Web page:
Pablo’s post about the (alleged) sad state of the left in NZ, posted on Kiwipolitico, raised some issues that got a response from Chris Trotter. Pablo then replied to that – with some mentions about the responses to his first post on the Standard’s Open Mike, 21 January 2014 – discussion started here.
I agree with parts of what both Trotter and Pablo say, but not everything. Basically, methinks Trotter doth protest too much about Bomber sucking up to Dotcom.
However, Pablo really does an old school Marxist analysis – it’s like the whole struggle between feminists, anti-racists, etc within the left, over the last few decades, never happened. It has been a long struggle to get some understanding and inclusion of these within the left. Pablo tends to be dismissive of, and marginalise the politics of “race”, (by implication) gender and sexuality, and climate change to the margins. For him it is all being about the “working class” being front and centre – while he does however acknowledge the difficulties of defining “working class” these days.
The term “precariat” for instance has some great significance in the 21st century, as does the focus on paid work, subordinates the role of domestic labour, child care and collaborative community activities.
I could be wrong, but it seems to me that Pablo is being dismissive of gender and sexuality politics when, in his latest post he says:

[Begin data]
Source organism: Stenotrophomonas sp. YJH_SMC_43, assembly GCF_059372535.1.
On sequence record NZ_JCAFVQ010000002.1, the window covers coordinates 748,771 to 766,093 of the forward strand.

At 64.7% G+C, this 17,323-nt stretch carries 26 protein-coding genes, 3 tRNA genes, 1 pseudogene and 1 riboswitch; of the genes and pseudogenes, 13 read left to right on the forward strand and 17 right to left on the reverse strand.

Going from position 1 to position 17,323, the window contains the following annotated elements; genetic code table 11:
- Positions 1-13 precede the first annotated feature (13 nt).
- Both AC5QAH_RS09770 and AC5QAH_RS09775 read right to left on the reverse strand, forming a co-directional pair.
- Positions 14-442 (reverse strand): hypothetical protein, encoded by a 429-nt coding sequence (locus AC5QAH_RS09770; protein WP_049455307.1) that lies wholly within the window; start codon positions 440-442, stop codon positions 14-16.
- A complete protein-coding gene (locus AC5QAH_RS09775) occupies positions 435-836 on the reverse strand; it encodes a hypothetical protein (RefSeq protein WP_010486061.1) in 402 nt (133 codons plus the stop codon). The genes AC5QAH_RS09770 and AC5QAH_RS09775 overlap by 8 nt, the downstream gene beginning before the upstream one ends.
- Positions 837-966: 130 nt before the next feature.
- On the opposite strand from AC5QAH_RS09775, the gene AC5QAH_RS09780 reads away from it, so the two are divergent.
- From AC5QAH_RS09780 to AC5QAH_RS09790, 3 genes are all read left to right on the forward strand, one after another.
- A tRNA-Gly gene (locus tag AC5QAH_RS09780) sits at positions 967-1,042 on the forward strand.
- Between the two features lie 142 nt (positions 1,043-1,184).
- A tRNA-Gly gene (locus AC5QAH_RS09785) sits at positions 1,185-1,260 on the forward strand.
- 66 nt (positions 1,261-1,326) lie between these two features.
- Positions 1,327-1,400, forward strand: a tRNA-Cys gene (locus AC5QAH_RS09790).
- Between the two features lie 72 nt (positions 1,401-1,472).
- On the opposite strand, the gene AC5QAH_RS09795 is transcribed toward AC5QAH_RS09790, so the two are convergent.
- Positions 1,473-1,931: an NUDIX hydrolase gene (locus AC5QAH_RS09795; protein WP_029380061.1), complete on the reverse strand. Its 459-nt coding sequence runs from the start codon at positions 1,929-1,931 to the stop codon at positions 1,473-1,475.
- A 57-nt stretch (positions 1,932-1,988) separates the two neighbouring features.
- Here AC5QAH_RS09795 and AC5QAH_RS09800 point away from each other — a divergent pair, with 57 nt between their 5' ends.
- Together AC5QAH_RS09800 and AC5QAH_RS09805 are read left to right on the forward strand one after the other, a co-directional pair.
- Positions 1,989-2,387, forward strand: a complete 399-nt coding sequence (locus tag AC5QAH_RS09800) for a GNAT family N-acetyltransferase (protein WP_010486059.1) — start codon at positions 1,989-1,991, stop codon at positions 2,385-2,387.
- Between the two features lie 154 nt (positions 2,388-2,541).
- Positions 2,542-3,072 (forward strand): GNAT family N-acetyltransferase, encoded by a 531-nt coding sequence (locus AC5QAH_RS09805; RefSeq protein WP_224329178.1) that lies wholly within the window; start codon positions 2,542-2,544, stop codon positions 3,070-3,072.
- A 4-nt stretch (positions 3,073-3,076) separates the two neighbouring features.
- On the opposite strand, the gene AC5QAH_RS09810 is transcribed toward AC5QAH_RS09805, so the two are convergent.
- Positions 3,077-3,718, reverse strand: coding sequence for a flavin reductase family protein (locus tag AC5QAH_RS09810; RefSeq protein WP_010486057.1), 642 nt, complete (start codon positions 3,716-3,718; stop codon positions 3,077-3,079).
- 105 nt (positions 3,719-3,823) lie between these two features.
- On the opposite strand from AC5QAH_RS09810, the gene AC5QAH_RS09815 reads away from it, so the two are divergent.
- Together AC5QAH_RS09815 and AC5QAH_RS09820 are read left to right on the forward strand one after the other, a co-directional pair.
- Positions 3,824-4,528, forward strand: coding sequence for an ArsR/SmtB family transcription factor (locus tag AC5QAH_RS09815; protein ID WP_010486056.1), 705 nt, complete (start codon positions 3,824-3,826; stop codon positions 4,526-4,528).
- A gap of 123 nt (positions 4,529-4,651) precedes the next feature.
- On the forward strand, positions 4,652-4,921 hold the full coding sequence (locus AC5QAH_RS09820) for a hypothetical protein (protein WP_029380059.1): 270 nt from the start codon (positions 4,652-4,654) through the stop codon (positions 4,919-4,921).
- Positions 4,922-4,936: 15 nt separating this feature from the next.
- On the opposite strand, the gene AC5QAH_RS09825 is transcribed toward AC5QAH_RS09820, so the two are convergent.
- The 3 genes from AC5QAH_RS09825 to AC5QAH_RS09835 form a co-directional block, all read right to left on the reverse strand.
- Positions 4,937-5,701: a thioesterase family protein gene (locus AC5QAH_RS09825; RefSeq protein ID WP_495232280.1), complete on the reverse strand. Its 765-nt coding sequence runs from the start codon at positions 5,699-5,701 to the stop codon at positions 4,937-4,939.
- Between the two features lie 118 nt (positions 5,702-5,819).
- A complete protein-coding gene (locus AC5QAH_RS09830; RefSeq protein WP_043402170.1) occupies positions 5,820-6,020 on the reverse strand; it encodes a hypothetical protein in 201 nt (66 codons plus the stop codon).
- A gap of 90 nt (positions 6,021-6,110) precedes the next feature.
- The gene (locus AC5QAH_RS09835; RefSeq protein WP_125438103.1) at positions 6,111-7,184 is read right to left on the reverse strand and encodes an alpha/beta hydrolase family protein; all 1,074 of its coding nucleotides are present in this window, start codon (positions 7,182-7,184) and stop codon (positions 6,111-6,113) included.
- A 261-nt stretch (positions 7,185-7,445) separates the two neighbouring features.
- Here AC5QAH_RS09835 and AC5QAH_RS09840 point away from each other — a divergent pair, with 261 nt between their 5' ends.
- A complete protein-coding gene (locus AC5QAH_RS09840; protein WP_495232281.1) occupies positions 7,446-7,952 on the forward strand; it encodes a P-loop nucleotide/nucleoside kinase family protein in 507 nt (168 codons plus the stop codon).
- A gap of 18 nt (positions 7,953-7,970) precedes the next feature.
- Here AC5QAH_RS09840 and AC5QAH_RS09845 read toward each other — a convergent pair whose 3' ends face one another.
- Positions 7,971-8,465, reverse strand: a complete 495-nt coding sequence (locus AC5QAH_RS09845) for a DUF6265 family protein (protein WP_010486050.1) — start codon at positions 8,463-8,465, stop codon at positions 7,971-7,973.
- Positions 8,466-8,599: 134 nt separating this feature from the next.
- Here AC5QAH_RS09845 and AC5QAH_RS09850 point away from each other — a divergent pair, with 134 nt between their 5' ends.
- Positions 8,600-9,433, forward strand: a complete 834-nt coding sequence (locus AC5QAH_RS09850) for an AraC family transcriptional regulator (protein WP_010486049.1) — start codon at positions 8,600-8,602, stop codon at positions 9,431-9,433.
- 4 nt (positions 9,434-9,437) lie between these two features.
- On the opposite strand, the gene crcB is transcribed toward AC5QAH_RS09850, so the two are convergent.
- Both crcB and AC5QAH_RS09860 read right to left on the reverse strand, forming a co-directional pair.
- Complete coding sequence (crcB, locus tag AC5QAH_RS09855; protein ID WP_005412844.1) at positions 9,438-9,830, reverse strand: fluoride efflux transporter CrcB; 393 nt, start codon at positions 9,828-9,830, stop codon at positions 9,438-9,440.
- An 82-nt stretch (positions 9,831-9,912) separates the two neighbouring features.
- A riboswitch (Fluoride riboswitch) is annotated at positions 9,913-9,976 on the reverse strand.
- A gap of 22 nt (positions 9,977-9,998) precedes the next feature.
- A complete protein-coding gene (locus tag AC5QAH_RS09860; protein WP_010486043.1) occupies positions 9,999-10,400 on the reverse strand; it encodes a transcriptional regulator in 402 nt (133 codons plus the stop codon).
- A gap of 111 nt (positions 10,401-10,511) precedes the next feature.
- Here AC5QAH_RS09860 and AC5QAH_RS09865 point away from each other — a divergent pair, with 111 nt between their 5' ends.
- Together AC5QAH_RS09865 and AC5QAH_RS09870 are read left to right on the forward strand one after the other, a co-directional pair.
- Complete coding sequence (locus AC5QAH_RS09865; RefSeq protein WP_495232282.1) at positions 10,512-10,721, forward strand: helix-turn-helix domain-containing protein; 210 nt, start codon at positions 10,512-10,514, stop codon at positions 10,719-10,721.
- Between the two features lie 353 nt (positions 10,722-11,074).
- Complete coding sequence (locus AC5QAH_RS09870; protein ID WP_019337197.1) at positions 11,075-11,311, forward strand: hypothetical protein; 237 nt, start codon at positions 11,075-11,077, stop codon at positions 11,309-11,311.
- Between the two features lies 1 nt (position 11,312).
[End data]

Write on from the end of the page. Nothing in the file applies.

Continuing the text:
It may not be armed conflict but the NZ market project, be it subtle, buffered or stark, is a war against the working classes, one that is based on the atomization of said classes via the destruction of class-based unions and ideological diversions that promote narrow sectoral representation based upon collective assumptions about the primacy of individual self-interest over solidarity, and which privileges greed over empathy.
I think Pablo is correct about many things to do with the compromise politics of the left during the early 20th century, and with his criticisms of the (so-called) “neoliberal” class war.
However, I do think such a class analysis needs updating – to include climate change, and various oppressions such as that of “race”, gender and sexuality – there’s a lot of intersections between these and class oppression – but sometimes they run parallel. These are not individualistically-based. They impact on large sections of society – as much a collective group as any class – and in ways that can only be successfully combatted with collective, collaborative actions. Any left politics also needs a strong focus on environment and resources.
Running through Pablo’s posts seems to be the old Marxist economic base- cultural superstructure hierarchy- with the economic base being the ultimate driver. For me, those two things are constantly interacting and intertwined – and it can be seen in Pablo’s coverage of things like the hegemonic struggles and the struggles against dominant ideology – even while referring to “ideological distractions” at least once.
Any left politics needs to focus on both the cultural constructions and dismantling the “capitalist institutions” simultaneously.
I also don’t agree that the NZ left is “dead” – just struggling against some pretty powerful manipulations and controls by the corporate backed transnational elites.